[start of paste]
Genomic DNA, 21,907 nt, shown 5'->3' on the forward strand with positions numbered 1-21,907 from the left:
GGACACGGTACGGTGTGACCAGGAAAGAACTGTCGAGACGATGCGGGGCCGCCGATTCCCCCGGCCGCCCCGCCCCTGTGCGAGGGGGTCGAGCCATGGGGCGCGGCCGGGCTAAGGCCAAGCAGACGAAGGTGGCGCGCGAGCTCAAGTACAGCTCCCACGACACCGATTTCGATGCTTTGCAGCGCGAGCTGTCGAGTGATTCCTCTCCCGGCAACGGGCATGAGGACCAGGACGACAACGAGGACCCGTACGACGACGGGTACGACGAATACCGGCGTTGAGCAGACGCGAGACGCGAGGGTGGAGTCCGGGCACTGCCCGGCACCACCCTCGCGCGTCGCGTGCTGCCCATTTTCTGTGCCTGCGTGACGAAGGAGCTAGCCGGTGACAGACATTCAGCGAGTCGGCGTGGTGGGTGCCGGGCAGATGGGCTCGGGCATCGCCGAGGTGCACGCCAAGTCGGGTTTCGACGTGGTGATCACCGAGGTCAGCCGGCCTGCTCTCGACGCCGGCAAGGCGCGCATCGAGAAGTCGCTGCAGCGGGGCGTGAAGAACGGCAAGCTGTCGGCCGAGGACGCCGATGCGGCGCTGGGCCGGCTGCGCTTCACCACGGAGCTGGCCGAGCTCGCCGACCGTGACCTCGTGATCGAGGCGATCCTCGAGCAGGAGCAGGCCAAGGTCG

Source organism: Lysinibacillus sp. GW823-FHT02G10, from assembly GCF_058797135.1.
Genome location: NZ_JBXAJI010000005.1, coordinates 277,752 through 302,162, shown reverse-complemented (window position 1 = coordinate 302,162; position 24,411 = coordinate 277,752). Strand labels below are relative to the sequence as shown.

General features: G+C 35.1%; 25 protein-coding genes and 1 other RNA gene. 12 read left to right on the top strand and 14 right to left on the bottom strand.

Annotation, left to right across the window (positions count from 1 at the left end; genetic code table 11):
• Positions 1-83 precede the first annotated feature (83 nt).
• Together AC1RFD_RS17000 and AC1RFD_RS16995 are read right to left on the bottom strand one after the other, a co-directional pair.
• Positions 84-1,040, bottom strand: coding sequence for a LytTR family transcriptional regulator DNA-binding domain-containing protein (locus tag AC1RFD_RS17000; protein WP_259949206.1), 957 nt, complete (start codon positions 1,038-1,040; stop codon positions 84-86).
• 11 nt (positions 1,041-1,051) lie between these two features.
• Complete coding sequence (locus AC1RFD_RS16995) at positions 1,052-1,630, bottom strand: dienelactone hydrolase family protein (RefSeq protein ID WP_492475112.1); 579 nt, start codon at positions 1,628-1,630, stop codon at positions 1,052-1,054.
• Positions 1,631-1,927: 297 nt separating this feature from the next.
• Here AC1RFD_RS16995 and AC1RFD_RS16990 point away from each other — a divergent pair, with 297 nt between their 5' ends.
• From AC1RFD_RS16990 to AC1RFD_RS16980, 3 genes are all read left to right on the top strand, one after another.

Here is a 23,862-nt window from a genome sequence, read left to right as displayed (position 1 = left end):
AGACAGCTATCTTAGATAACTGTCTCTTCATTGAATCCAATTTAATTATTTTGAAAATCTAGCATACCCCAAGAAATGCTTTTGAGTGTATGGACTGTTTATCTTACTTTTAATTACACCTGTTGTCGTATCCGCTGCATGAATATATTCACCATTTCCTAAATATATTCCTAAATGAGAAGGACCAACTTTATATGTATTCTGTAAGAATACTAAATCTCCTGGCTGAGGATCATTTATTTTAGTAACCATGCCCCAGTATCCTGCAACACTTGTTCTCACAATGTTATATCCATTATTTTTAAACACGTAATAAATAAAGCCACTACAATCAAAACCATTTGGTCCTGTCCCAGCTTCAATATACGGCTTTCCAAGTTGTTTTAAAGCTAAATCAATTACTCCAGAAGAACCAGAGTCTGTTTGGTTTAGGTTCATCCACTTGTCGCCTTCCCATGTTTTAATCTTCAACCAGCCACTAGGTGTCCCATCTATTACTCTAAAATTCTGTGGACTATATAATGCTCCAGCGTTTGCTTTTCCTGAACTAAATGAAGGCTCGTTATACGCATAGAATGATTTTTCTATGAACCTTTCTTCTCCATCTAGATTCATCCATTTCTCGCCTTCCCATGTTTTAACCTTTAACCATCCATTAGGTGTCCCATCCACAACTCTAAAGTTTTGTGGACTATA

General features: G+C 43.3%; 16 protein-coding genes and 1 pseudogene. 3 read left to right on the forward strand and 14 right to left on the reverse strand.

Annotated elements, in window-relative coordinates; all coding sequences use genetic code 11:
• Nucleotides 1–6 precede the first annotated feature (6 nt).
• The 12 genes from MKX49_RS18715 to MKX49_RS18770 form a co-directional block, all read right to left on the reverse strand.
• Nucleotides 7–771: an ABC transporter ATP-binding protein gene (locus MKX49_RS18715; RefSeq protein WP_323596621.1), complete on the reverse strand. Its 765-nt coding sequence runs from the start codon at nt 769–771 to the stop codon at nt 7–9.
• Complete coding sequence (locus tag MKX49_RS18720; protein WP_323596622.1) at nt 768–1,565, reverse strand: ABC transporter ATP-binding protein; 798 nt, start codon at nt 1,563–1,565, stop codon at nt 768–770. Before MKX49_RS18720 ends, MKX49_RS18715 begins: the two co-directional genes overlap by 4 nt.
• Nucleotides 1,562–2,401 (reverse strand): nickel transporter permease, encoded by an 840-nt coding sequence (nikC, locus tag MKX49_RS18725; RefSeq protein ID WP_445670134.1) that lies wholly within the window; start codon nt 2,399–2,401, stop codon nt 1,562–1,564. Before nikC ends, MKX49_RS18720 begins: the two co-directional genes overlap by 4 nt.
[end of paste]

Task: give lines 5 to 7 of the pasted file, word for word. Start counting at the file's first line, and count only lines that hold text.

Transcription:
General features: G+C 35.1%; 25 protein-coding genes and 1 other RNA gene. 12 read left to right on the top strand and 14 right to left on the bottom strand.

Annotation, left to right across the window (positions count from 1 at the left end; genetic code table 11):
• Positions 1-83 precede the first annotated feature (83 nt).